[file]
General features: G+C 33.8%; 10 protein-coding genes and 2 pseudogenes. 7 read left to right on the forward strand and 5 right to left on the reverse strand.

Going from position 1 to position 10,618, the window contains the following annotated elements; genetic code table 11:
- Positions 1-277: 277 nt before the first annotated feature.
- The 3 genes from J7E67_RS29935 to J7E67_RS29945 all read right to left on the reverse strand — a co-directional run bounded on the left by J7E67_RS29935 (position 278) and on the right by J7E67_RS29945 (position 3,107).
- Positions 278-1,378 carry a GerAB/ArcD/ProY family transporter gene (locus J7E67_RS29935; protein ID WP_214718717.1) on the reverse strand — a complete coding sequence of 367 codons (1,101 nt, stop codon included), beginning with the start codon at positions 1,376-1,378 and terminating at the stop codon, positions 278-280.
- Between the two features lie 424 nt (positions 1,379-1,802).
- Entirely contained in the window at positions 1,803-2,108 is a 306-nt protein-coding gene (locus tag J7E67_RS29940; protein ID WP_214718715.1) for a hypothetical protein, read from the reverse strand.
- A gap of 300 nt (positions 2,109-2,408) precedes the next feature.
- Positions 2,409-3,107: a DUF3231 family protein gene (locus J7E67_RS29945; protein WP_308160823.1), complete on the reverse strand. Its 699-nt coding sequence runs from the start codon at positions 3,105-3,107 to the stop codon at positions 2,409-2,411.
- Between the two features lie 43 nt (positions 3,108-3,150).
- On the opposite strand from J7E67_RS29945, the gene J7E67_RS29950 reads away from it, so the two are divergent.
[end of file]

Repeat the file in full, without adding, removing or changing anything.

General features: G+C 33.8%; 10 protein-coding genes and 2 pseudogenes. 7 read left to right on the forward strand and 5 right to left on the reverse strand.

Going from position 1 to position 10,618, the window contains the following annotated elements; genetic code table 11:
- Positions 1-277: 277 nt before the first annotated feature.
- The 3 genes from J7E67_RS29935 to J7E67_RS29945 all read right to left on the reverse strand — a co-directional run bounded on the left by J7E67_RS29935 (position 278) and on the right by J7E67_RS29945 (position 3,107).
- Positions 278-1,378 carry a GerAB/ArcD/ProY family transporter gene (locus J7E67_RS29935; protein ID WP_214718717.1) on the reverse strand — a complete coding sequence of 367 codons (1,101 nt, stop codon included), beginning with the start codon at positions 1,376-1,378 and terminating at the stop codon, positions 278-280.
- Between the two features lie 424 nt (positions 1,379-1,802).
- Entirely contained in the window at positions 1,803-2,108 is a 306-nt protein-coding gene (locus tag J7E67_RS29940; protein ID WP_214718715.1) for a hypothetical protein, read from the reverse strand.
- A gap of 300 nt (positions 2,109-2,408) precedes the next feature.
- Positions 2,409-3,107: a DUF3231 family protein gene (locus J7E67_RS29945; protein WP_308160823.1), complete on the reverse strand. Its 699-nt coding sequence runs from the start codon at positions 3,105-3,107 to the stop codon at positions 2,409-2,411.
- Between the two features lie 43 nt (positions 3,108-3,150).
- On the opposite strand from J7E67_RS29945, the gene J7E67_RS29950 reads away from it, so the two are divergent.